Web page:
Friday, November 22, 2019

TAINTED WITNESS: Why We Doubt What Women Say About Their Lives, or #MeToo didn't just *happen*

TAINTED WITNESS: Why We Doubt What Women Say About Their Lives

Columbia University Press
$21.99 various ebook platforms, available now

Rating: 4.5* of five

The Publisher Says: In 1991, Anita Hill brought testimony and scandal into America's living rooms during televised Senate confirmation hearings in which she detailed the sexual harassment she had suffered at the hands of Clarence Thomas. The male Senate Judiciary Committee refused to take Hill seriously and the veracity of Hill's claims were sullied in the mainstream media. Hill was defamed as "a little bit nutty and a little bit slutty," and Thomas went on to be confirmed. The tainting of Hill and her testimony are part of a larger social history in which women find themselves caught up in a system that refuses to believe what they say. The Anita Hill case shows how a tainted witness is not who someone is, but what someone can become.

Why are women so often considered unreliable witnesses to their own experience? How are women discredited in legal courts and in courts of public opinion? Why is women's testimony so often mired in controversies fueled by histories of slavery and colonialism? Tainted Witness takes up these questions within a rich archive, including Anita Hill's testimony as well as Rigoberta Menchú Tum's account of genocide in Guatemala; Jamaica Kincaid's literary witnessing in Autobiography of My Mother; and news coverage of such stories as Nafissatou Diallo's claim that Dominique Strauss-Kahn raped her. Bringing together legal, literary, and feminist frameworks, Leigh Gilmore provides provocative readings of what happens when women's testimony is discredited. Throughout, Gilmore demonstrates how testimony crosses jurisdictions, publics, and the unsteady line between truth and fiction in search of justice.


My Review
: This is an academic work of depth and authority on the ever-vexing topic of what leads Society (my capital) to treat a woman's word as suspect, especially about her own experiences and her own life.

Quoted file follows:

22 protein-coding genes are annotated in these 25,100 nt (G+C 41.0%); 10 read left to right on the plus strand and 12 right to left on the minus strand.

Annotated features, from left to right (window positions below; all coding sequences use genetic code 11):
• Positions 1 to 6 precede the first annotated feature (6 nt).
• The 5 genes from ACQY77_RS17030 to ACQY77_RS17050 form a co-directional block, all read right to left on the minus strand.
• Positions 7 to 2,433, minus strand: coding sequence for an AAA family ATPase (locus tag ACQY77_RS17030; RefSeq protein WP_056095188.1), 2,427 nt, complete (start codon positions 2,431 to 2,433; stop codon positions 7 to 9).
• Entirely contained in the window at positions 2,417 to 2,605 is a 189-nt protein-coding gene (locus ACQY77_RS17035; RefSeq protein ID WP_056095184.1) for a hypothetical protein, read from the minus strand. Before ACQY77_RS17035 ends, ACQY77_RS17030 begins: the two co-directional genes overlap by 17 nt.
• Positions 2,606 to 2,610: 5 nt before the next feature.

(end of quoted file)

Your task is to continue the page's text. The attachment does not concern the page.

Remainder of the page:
Essentially, women are treated with contempt and rage by men in general. Their words, therefore, when spoken about men and to other men, must be considered in that context...why would she lie, versus when she speaks, she lies. I am *grossly* oversimplifying the latter, and the author does not present her facts about the former, but this is a formulation that gets to the heart of my take-away from the book.

The additional "defect" of Blackness mars a woman's credibility within the white patriarchal systems of "justice" and "fact-finding" because "you know how they are," the loudly quiet evocation of all the slurs, lies, and oppressions used to discredit Black people. Anita Hill's accusations against Clarence Thomas are delved into with some depth. Thirty years later, I still boil when I think of Dr. Hill's vile treatment by the conservative Old Boys' Club in the Senate. (I assert most, if not quite all, Senators are conservative, or were in 1991 anyway.)

Perhaps the most cogent argument Author Gilmore presents in service of her case against social attitudes towards women's bearing witness is the case that neoliberal culture has privileged stories of Overcoming, of Beating the Odds, the System, as opposed to the more realistic way of viewing the System as flawed, broken, unfair, all by design. That design is put in place to keep the powerful protected, and the powerful are white and male. Narratives examining the system's failures are downplayed where they can't be dismissed or vilified. It's that women/the disadvantaged aren't trying hard enough! Look at {insert neoliberal here, eg JD Vance or James Frey}! They overcame their obstacles! Try harder, Jamaica Kincaid, Rigoberta Menchú!

This is balderdash, of course, and the author briskly defangs the "arguments" for it. A pair of examples of this, as well as the author's academic writing style:
A tainted witness is not who someone is but who someone can become in the process of bringing an account into the public sphere.
Tying the evolution of #BlackLivesMatter primarily to its responses to a series of killings of African-American men and boys by police officers, as some articles have, obscures the feminist focus on {B}lack lives broadly. By refusing a presentist framing of the event, #BlackLivesMatter is not, as its founders make clear, only about what happened but about how to frame it, how to bear witness to histories of the present, and how to look at images of death, grief, and protest as a form of ethical engagement.

These are not unclear or grammatically flawed statements; neither are they elegant, nor rhetorically exciting. They are true, unsparingly honest, and effective in making their cases.

I longed for more than that. It wasn't an easy read, it was in many ways an unpleasant book to read due to its trenchant indictment of privileged peoples and people's cynical, lazy, and cruel means of disempowering and devaluing The Others to maintain their privilege. I'm seeking a rousing call to arms, though, and while I wasn't promised this when I chose this book to read and review, I had set my hopes on it.

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